About 50,000 Tesla home batteries would be installed on houses throughout the Grampians if a push to steal a South Australian initiative by the region’s renewable energy lobby group is successful.
Former South Australian Premier Jay Weatherill had pledged to supply 50,000 batteries to households across the state, along with the installation of a five-kilowatt solar system.
However newly elected South Australian Premier Steven Marshall has thrown the future of the project into doubt since winning the election at the weekend, refusing to confirm whether his government will complete the roll-out.
Grampians New Energy Taskforce chairman Stuart Benjamin said having the back-up energy supply would be like “turning on a coal plant in one 100th of a second”.
“The actual system could start being installed in 2019 so the beauty of the distribution system is it can be done one house at a time,” Mr Benjamin said.
Analysis by Frontier Economics for the South Australian government suggested the infrastructure would lower power bills for participating households by up to 30 per cent.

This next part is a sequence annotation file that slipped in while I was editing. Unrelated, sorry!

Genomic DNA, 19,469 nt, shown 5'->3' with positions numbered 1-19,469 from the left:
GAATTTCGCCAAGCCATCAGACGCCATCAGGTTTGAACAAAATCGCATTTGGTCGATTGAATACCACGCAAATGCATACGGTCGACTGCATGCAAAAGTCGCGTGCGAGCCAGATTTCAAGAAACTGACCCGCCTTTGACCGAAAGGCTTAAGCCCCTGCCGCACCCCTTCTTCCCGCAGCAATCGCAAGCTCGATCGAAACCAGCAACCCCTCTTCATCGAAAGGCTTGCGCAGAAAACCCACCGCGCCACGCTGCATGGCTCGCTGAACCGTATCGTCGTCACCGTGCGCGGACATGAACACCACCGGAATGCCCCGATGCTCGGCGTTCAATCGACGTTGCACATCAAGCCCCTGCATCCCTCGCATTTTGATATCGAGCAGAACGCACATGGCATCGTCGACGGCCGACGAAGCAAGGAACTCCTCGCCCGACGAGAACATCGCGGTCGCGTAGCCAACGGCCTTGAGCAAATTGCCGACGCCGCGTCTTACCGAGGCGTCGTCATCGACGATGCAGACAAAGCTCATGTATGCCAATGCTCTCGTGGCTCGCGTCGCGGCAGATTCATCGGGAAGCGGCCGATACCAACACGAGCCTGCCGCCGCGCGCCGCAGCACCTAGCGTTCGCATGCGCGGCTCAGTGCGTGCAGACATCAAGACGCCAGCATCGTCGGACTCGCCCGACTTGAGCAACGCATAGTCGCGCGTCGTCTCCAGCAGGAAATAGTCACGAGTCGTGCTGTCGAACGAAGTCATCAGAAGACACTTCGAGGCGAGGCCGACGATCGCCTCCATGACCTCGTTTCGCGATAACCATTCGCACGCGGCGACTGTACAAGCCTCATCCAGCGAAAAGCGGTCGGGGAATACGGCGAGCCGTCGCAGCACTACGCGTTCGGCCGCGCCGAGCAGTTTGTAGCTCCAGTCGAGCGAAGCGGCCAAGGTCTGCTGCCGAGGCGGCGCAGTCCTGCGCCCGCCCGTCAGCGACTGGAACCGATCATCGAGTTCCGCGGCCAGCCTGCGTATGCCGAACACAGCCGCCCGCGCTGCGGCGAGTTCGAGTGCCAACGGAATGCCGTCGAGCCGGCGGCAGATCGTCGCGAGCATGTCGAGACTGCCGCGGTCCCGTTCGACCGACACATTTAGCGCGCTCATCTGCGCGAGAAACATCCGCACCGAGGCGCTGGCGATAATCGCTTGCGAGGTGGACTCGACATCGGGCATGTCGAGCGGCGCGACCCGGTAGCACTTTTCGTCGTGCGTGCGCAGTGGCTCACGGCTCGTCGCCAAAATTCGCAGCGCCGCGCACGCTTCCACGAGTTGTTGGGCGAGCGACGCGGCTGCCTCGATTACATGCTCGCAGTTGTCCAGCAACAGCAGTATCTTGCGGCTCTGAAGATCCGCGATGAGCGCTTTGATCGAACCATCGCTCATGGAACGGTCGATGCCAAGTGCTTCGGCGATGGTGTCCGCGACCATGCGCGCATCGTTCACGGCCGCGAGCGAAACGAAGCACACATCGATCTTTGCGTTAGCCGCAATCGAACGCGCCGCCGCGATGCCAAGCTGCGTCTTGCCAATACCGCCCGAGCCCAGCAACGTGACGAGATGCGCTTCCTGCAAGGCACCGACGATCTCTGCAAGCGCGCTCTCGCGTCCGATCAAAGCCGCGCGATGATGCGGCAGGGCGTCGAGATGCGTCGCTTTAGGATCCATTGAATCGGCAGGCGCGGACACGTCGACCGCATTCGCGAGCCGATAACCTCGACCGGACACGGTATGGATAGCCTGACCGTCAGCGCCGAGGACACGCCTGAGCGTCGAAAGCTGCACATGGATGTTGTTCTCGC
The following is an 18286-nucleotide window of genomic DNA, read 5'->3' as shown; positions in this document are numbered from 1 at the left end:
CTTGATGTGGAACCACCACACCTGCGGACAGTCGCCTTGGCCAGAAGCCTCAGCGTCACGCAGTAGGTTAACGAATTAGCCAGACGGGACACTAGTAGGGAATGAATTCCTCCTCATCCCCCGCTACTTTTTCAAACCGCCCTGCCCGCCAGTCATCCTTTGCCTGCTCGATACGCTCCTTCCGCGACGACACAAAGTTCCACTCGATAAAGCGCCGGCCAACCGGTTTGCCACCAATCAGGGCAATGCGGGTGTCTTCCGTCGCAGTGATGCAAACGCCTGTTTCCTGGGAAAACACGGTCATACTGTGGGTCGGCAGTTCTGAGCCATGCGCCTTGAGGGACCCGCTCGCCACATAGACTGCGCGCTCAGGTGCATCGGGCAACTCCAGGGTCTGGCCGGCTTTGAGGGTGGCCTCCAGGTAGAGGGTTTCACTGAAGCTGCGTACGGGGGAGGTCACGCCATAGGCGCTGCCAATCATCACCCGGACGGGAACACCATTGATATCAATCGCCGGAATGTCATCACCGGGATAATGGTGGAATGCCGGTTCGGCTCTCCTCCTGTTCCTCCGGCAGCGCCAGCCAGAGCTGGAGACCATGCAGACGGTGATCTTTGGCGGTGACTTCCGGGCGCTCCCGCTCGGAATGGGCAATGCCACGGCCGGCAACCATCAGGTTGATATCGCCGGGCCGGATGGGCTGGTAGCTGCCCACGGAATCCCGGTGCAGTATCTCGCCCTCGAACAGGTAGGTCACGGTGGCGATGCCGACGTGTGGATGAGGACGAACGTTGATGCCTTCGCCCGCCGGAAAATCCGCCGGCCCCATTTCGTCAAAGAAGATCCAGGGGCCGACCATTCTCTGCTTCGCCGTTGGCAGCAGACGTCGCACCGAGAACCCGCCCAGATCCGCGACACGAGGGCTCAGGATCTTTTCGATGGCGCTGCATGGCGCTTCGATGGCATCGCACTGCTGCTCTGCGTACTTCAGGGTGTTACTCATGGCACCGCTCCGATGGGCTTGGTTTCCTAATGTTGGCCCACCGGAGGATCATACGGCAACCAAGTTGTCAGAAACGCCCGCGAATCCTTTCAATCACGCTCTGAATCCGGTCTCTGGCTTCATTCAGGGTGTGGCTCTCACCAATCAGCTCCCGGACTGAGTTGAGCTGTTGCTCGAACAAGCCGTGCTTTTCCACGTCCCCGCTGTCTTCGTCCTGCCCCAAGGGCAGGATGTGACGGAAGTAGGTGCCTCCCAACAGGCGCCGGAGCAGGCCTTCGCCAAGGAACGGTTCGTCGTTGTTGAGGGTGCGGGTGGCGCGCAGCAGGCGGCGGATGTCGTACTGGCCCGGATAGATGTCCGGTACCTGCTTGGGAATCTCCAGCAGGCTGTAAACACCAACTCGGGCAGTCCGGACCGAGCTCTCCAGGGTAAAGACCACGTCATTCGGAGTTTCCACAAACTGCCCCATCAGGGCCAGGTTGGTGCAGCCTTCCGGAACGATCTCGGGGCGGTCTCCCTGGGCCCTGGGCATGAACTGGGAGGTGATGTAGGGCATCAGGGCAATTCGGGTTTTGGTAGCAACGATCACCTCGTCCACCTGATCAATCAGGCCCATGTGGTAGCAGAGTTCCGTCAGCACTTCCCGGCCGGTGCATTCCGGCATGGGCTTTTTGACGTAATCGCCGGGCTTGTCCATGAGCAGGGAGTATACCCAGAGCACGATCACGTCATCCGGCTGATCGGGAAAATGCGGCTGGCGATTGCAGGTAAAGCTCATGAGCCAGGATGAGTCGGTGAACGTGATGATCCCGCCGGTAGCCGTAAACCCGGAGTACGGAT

The South Australian government will honour the first two phases of the project, however the future of the privately funded third phase remains uncertain. The project was to be funded by a $2 million grant followed by $30 million in loans.
The push comes after the state and federal governments announced plans to build a $25 million battery in Warrenheip which will be able to power 20,000 homes for up to an hour.
Mr Benjamin said G-NET was already exploring ways of encouraging household battery storage throughout the region.
Victorian Energy, Environment and Climate Change Minister Lily D’Ambrosio declined to comment on whether the state would pursue the project, but said “we meet with many companies and interested parties to ensure that our energy system remains affordable, reliable and increasingly renewable as it transitions”.
The Courier contacted Tesla but the company declined to comment.